Home > Secondborn (Secondborn #1)(10)

Secondborn (Secondborn #1)(10)
Author: Amy A. Bartol

“I wouldn’t waste merits on him,” I whisper back.

His eyebrow arches, and he’s about to whisper something else when one of the soldiers at the gate focuses his attention on me. His voice surrounds us. “Scan your moniker for processing.”

I hold up the back of my hand. There’s no obvious glow, just the rose-colored crown-shaped birthmark upon my skin. “It was damaged in the attack this morning. It seems to have shorted out.”

“Scan your moniker for processing or you will be tranquilized.”

I follow his orders. No image of me projects from the podium when my hand is scanned. The soldier who spoke points to another who holds a tranquilizer gun at the ready. My heart accelerates. Hawthorne’s brow furrows. “This is Roselle St. Sismode,” he calls out. “You only need to look at her to know that.”

“She could be—or she could be a surgically enhanced spy made to look like Secondborn St. Sismode.” The soldier spits on the ground.

Hawthorne gestures toward me. “You’ve probably seen her at least a thousand times! Just process her and give her a new moniker!”

“I’ve seen her more times than I’ve taken a shit, but so have our enemies. She can’t be processed without scanning her moniker. If she needs a new moniker, she can’t get it from us. She’s Census’s problem now.”

The very mention of Census sends raging fear through my blood. Hawthorne moves from the podium to block me from the soldier’s view. I’m not one to hide, so I move around him to stand next to him. He frowns and faces the gate. “Can’t we just handle this internally without Census? This is a secondborn.”

An impeccably dressed man emerges from behind the soldiers. His attire would make him the envy of even the best-dressed firstborn in Gabriel’s circle. A long black leather coat—tailored to show off his impressive physique—touches the calves of his high-polished black leather boots. His white dress shirt has the sheen of silk, and his black trousers have the same well-tailored lines as his coat.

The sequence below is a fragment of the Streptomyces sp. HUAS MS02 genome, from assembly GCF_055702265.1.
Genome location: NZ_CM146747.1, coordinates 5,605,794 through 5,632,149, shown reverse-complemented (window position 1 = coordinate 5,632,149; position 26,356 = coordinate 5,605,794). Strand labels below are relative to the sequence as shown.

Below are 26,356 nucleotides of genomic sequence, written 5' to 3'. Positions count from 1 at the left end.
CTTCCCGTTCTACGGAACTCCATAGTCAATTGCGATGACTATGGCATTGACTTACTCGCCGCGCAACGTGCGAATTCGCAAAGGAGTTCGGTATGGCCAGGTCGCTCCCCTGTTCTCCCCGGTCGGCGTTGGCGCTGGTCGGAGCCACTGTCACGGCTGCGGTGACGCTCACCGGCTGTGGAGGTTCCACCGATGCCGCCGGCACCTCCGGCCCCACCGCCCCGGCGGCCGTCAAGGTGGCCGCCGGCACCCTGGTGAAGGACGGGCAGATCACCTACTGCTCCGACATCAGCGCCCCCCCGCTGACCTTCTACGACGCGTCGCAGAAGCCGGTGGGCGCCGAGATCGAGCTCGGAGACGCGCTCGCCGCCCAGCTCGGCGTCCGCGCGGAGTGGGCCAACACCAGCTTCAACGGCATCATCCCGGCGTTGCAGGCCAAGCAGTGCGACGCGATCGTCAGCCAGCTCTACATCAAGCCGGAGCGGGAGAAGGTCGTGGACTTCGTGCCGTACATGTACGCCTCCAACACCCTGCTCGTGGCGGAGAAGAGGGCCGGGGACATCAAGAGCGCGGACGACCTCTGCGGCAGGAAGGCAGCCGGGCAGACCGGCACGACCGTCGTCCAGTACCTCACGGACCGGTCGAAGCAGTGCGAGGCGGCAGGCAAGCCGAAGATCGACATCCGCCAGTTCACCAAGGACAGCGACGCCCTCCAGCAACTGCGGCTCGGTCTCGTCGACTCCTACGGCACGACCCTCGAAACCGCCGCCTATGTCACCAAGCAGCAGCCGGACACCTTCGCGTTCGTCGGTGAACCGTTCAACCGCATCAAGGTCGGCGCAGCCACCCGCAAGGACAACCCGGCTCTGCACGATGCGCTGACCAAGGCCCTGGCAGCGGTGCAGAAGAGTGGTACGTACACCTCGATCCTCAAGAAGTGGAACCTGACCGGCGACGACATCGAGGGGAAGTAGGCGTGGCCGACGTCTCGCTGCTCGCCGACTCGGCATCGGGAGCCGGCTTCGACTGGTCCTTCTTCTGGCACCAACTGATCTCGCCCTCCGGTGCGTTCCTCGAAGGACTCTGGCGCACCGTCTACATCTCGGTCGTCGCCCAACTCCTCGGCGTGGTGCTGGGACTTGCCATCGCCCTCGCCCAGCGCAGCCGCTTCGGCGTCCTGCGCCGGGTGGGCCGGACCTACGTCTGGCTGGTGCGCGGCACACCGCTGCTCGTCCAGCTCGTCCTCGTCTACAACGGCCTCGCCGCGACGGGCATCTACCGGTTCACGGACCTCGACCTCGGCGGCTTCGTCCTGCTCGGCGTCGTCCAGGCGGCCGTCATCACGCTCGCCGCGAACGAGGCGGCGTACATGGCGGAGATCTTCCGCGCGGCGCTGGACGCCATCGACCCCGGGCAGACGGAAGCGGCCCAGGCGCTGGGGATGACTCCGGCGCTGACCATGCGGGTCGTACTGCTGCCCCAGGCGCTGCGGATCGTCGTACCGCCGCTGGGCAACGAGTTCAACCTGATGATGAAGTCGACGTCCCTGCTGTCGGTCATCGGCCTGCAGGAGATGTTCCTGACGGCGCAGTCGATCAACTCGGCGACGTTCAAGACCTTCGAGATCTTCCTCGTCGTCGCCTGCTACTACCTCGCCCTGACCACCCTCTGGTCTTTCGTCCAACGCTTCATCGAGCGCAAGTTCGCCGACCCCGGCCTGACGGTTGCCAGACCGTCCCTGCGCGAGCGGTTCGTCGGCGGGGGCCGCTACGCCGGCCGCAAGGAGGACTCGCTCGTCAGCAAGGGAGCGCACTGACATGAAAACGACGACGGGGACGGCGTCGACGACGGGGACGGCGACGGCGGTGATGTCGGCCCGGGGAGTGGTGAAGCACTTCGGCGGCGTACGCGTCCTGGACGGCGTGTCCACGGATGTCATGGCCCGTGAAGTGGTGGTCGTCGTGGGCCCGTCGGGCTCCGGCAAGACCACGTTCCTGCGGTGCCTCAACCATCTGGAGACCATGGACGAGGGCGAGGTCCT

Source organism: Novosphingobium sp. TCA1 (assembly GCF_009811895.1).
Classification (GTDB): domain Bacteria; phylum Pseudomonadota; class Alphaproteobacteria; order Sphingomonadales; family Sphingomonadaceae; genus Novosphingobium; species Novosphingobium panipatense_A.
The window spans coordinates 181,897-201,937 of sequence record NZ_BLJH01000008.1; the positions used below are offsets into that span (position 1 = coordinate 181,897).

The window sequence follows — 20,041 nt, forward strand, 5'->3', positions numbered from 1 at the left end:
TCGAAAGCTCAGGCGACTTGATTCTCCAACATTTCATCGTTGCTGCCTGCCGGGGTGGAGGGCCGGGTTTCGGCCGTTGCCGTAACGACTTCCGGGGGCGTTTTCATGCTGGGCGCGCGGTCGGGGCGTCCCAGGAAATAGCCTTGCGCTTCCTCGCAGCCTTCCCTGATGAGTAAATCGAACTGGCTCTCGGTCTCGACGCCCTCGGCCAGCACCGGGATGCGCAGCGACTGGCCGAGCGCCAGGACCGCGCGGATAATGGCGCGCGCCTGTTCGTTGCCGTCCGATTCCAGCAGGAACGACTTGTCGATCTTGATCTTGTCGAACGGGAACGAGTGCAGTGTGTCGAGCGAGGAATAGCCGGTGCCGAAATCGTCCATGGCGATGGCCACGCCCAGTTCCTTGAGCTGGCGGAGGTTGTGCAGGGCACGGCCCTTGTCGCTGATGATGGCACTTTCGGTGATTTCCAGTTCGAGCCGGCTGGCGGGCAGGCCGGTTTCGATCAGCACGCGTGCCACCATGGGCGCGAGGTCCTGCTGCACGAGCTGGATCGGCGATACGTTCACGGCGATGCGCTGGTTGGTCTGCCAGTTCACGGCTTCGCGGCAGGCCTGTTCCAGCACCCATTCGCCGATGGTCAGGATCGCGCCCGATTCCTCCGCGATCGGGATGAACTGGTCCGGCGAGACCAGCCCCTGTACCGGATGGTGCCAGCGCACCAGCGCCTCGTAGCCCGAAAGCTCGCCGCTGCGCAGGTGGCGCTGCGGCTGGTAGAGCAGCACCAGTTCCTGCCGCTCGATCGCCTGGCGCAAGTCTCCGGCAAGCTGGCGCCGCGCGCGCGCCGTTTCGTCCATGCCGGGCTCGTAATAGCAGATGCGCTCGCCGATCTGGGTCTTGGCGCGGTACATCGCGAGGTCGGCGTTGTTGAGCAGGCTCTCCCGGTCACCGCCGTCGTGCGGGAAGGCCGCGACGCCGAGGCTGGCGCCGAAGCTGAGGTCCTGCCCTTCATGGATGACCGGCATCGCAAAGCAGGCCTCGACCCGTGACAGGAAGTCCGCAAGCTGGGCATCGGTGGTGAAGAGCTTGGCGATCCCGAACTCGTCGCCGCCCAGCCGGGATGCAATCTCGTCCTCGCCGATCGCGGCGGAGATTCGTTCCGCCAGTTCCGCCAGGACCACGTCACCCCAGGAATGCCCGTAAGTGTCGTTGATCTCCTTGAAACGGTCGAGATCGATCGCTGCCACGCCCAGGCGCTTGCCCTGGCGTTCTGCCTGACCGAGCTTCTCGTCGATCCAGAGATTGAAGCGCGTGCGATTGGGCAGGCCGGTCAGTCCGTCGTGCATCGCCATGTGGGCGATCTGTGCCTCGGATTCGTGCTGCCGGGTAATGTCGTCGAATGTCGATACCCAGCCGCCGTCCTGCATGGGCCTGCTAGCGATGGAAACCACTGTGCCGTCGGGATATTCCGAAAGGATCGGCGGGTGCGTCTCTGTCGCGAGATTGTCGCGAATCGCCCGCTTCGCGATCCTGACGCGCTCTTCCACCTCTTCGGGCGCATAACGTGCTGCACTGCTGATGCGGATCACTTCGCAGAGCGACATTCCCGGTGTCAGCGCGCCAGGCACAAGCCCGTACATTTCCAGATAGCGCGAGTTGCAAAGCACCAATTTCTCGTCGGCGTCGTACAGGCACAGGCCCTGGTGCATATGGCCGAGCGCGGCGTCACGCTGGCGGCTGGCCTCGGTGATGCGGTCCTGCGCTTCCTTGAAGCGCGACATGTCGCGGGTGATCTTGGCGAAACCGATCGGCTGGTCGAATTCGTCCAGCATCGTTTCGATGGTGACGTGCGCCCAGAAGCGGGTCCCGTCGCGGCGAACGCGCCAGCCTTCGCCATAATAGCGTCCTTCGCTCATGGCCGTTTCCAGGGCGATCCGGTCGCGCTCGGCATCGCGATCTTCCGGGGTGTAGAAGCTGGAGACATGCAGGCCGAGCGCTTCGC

But it’s the tattoos near his eyes that give me pause. Thin, black lines are permanently etched from the outside edges of his eyes, curving to his temples. They make him look catlike and lethal. I know what the razor-thin lines mean. Each line denotes a hunt and kill. This Census agent has successfully tracked and executed at least fifty people—probably thirdborns and their abettors.

“Whom do we have at our gates?” the agent asks, his hands behind his back. He strolls through the golden archway, chuckling. “Can it be the legendary Roselle St. Sismode? Why, my dear girl, what brings you to our lair? Why have they banished you to this hellish existence? Surely they could’ve given you a much more suitable position, considering your bloodline.” He stops in front of me and grins like a deranged harlequin.

He’s genuinely handsome, like some ancient king. In his midtwenties, he’s as tall and graceful as a Diamond ad model. His high brows and sharp jaw are appealing, but it’s his smile where things start to go wrong. His four top front teeth have been replaced with steel. So have most of his bottom teeth. I’m having a hard time not reacting to the utterly creepy look he’s giving me.

I knew Census had field agents among the Swords—among all the fatedoms. I just never thought I’d meet one. It hadn’t occurred to me that my moniker would ever fail—that my identity would ever be in question.

The agent’s mood shifts from baiting to thoughtful. “Unless”—he keeps one hand behind his back, the other smoothing back his slick blond hair—“you’re not Roselle St. Sismode. Are you the secondborn Sword—the biggest loser in all of the Fate of Swords?”

I just stare at him, absorbing his insult. He wants me to rush into some explanation—fall over myself in desperation to identify myself. I smile, even though panic is just beneath the surface, but I say nothing.

Hawthorne clears his throat. “This is Rose—”

“Quiet, you!” The agent doesn’t look away from me as he growls, “You have no idea who or what this is. You picked her up on the battlefield, did you not?”

“Well, yes, but—”

“Let’s not assume anything, shall we?” the agent barks. “Now, let’s take this slow.” The agent bends forward at his waist so that I can feel his breath on my cheek as he stares into my eyes. “Who. Are. You?”